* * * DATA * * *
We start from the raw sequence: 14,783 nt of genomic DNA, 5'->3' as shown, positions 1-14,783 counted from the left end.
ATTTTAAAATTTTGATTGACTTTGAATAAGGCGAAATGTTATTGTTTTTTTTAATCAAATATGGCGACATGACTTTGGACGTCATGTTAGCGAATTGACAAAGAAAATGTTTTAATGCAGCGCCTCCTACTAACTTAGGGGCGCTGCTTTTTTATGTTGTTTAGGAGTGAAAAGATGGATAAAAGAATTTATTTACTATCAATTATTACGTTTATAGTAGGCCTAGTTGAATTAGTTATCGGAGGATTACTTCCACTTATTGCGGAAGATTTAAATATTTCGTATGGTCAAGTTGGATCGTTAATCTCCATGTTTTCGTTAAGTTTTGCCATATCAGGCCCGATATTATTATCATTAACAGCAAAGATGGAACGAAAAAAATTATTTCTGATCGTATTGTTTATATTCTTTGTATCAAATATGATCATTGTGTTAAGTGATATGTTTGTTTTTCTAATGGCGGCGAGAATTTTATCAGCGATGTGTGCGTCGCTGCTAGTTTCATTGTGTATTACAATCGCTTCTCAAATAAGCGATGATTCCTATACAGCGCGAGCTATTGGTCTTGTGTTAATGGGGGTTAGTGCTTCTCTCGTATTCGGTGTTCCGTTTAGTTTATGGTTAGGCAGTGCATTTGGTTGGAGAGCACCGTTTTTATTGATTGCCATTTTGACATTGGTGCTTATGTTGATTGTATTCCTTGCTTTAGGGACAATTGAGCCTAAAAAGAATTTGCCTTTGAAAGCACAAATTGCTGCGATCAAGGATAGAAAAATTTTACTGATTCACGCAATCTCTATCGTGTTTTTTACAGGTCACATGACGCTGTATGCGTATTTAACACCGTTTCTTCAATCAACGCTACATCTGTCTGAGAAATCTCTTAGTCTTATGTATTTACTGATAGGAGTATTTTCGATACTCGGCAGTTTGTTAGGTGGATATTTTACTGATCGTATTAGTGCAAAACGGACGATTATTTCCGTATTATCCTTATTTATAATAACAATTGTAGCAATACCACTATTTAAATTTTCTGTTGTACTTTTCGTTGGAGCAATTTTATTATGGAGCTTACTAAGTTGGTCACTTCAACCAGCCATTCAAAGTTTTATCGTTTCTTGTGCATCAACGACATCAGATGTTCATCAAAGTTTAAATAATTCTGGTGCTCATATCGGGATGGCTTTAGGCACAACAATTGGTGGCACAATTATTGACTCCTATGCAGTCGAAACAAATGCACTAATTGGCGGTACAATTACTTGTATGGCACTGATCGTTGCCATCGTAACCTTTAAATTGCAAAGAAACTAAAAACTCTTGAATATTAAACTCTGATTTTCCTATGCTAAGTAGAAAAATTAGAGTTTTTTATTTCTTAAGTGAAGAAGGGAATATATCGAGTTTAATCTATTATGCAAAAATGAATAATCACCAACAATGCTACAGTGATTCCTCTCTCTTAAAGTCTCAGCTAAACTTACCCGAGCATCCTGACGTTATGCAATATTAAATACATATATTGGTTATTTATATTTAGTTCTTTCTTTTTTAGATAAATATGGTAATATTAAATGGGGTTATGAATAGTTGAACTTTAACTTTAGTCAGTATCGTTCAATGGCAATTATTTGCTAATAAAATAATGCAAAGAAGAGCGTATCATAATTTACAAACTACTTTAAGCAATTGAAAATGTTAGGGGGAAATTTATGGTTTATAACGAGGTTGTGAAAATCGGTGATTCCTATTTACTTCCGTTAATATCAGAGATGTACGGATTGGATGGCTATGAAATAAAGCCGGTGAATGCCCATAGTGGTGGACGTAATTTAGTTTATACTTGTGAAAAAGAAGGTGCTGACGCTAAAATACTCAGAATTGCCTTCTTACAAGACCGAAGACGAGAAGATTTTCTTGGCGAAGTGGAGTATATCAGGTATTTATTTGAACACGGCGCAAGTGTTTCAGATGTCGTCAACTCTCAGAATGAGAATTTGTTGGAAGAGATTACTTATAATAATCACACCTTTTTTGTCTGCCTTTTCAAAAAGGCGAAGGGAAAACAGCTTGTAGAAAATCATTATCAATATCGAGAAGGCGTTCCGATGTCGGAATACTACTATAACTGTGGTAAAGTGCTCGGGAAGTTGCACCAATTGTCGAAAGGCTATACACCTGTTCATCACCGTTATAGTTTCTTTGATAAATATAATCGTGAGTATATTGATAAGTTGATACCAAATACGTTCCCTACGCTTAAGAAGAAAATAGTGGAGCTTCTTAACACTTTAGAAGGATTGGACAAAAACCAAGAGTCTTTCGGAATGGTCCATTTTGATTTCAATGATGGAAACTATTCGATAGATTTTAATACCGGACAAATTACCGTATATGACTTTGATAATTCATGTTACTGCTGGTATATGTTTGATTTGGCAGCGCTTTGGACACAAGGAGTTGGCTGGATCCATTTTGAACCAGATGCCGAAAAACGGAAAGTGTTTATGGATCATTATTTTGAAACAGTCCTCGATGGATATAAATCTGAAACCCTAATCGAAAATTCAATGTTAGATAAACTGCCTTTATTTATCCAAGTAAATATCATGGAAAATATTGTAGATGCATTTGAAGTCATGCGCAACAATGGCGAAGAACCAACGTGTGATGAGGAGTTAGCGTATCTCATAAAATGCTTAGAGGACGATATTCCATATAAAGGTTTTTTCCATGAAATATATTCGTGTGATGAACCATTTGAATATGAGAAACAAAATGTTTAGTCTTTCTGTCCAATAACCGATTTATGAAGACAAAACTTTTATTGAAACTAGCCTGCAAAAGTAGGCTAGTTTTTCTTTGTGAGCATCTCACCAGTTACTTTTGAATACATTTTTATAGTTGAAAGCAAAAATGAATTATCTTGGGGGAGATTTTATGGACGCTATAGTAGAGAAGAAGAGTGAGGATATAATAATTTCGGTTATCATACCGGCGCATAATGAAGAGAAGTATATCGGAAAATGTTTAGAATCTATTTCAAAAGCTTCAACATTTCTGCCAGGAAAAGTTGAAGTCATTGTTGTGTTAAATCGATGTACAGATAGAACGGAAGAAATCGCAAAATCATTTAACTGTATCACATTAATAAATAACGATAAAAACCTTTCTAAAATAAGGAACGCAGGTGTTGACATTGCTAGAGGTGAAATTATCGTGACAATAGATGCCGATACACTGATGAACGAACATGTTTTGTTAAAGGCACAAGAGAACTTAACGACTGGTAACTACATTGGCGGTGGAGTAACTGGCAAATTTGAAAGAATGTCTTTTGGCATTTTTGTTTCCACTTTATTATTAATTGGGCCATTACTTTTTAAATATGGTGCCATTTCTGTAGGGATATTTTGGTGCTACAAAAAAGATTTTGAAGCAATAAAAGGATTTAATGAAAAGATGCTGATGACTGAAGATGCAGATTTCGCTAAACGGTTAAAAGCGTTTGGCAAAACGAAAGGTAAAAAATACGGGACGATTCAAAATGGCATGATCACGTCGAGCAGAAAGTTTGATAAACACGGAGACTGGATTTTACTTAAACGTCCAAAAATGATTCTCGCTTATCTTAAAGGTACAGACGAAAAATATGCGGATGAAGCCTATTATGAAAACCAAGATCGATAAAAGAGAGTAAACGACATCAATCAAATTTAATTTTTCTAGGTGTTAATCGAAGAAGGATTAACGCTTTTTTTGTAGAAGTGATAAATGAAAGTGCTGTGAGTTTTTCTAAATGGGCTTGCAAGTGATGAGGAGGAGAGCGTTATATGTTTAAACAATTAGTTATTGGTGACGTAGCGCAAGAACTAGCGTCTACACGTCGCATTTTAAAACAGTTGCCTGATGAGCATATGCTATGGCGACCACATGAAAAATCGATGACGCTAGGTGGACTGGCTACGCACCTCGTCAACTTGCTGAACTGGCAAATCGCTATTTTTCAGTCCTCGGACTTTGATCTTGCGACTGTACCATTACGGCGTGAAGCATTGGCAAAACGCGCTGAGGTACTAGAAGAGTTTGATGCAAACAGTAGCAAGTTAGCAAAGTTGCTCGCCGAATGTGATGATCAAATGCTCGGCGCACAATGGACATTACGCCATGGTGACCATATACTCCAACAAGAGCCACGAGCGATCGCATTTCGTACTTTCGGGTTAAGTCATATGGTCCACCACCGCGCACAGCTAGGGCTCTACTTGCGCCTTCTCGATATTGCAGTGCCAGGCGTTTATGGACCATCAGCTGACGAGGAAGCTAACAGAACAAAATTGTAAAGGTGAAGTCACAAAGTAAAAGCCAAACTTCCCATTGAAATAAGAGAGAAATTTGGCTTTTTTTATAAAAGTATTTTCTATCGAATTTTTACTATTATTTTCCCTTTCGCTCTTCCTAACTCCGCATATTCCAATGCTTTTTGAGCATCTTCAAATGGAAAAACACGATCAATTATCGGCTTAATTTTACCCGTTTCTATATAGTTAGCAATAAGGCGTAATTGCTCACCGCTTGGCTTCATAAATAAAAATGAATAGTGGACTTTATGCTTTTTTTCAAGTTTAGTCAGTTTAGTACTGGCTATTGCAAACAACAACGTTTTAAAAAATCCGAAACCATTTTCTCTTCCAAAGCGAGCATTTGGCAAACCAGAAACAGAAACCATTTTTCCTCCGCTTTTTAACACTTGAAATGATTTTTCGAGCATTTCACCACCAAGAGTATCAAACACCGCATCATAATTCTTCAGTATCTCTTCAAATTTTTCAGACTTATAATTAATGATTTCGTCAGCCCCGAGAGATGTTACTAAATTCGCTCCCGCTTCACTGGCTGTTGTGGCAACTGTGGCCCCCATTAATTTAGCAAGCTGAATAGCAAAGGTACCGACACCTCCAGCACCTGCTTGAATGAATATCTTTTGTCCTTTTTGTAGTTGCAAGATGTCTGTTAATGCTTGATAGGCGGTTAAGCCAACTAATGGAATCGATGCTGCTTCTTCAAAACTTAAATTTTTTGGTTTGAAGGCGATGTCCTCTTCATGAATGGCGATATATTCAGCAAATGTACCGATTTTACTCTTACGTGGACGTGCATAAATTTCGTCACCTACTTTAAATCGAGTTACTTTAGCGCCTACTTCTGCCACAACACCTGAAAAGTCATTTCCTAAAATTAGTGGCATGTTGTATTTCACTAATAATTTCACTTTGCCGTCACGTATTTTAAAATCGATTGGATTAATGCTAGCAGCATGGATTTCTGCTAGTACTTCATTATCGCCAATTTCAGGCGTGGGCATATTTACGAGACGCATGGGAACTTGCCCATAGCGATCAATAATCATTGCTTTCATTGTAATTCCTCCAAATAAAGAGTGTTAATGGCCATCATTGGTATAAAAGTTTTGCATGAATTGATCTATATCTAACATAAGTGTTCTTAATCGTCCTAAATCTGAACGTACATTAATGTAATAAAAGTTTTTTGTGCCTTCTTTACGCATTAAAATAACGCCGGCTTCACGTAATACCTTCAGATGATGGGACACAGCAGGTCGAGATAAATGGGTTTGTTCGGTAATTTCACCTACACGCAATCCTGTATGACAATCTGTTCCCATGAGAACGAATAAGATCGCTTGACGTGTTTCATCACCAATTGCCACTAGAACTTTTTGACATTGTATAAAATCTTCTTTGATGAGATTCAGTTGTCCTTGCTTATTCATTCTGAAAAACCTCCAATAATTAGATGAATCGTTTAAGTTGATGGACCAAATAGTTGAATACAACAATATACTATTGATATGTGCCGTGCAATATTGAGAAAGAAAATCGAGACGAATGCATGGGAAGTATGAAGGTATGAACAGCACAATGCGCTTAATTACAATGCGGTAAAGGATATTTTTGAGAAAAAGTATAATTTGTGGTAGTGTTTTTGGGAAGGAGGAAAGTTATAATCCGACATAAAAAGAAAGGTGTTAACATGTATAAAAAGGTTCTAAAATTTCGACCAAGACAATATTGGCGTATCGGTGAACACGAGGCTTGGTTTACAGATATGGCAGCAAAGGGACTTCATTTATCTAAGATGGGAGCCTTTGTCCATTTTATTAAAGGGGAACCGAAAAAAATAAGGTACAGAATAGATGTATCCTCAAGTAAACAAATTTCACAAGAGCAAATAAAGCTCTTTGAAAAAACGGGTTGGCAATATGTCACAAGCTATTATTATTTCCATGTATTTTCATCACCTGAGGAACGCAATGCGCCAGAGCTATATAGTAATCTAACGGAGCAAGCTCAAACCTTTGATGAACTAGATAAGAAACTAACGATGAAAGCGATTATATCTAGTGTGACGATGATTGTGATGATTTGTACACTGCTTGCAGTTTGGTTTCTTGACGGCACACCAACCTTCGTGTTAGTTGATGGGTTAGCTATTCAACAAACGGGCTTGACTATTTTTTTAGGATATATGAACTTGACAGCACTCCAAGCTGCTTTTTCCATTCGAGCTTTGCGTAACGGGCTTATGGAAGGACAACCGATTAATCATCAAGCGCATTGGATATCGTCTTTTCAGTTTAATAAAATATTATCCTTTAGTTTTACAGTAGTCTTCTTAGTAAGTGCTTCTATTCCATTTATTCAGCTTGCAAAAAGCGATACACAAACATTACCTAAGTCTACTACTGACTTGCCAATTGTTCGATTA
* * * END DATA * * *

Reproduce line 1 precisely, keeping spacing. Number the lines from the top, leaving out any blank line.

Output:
We start from the raw sequence: 14,783 nt of genomic DNA, 5'->3' as shown, positions 1-14,783 counted from the left end.